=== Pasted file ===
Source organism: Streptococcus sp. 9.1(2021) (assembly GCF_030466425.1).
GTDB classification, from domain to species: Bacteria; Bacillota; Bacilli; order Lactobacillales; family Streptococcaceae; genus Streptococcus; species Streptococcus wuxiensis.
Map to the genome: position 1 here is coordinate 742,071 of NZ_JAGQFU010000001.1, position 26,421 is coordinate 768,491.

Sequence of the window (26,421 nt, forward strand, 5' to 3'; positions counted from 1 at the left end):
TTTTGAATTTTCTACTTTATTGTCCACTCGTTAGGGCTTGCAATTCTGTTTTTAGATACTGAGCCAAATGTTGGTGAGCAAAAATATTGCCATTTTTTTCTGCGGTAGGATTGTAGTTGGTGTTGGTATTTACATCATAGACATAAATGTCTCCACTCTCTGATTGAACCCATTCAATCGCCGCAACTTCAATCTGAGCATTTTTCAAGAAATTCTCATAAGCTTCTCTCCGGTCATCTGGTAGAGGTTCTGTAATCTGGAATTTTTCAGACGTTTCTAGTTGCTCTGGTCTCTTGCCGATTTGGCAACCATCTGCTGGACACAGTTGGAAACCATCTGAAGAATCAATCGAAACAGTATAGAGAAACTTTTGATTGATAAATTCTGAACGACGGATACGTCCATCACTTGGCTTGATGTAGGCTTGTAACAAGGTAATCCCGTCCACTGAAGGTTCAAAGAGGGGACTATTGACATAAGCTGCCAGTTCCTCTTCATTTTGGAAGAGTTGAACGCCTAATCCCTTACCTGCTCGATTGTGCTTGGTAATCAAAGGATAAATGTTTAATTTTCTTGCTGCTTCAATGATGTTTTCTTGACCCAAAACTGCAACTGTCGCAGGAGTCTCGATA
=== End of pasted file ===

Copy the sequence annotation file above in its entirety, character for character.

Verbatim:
Source organism: Streptococcus sp. 9.1(2021) (assembly GCF_030466425.1).
GTDB classification, from domain to species: Bacteria; Bacillota; Bacilli; order Lactobacillales; family Streptococcaceae; genus Streptococcus; species Streptococcus wuxiensis.
Map to the genome: position 1 here is coordinate 742,071 of NZ_JAGQFU010000001.1, position 26,421 is coordinate 768,491.

Sequence of the window (26,421 nt, forward strand, 5' to 3'; positions counted from 1 at the left end):
TTTTGAATTTTCTACTTTATTGTCCACTCGTTAGGGCTTGCAATTCTGTTTTTAGATACTGAGCCAAATGTTGGTGAGCAAAAATATTGCCATTTTTTTCTGCGGTAGGATTGTAGTTGGTGTTGGTATTTACATCATAGACATAAATGTCTCCACTCTCTGATTGAACCCATTCAATCGCCGCAACTTCAATCTGAGCATTTTTCAAGAAATTCTCATAAGCTTCTCTCCGGTCATCTGGTAGAGGTTCTGTAATCTGGAATTTTTCAGACGTTTCTAGTTGCTCTGGTCTCTTGCCGATTTGGCAACCATCTGCTGGACACAGTTGGAAACCATCTGAAGAATCAATCGAAACAGTATAGAGAAACTTTTGATTGATAAATTCTGAACGACGGATACGTCCATCACTTGGCTTGATGTAGGCTTGTAACAAGGTAATCCCGTCCACTGAAGGTTCAAAGAGGGGACTATTGACATAAGCTGCCAGTTCCTCTTCATTTTGGAAGAGTTGAACGCCTAATCCCTTACCTGCTCGATTGTGCTTGGTAATCAAAGGATAAATGTTTAATTTTCTTGCTGCTTCAATGATGTTTTCTTGACCCAAAACTGCAACTGTCGCAGGAGTCTCGATA